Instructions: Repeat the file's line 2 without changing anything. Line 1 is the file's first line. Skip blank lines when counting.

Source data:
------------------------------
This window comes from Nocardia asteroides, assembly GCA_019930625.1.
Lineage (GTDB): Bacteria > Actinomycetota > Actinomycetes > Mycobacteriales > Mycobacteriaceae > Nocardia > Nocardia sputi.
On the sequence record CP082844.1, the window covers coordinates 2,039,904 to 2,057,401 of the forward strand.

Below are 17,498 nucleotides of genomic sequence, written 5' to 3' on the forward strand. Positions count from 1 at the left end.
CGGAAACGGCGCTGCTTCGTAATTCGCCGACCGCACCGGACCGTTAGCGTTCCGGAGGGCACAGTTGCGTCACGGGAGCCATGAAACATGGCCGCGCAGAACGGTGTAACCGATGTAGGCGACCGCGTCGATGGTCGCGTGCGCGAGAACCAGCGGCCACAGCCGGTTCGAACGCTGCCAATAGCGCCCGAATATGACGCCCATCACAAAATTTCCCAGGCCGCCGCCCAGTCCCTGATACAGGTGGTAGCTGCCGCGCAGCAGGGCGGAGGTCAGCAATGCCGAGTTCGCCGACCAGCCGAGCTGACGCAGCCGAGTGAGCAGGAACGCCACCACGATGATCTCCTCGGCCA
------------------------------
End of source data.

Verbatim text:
Lineage (GTDB): Bacteria > Actinomycetota > Actinomycetes > Mycobacteriales > Mycobacteriaceae > Nocardia > Nocardia sputi.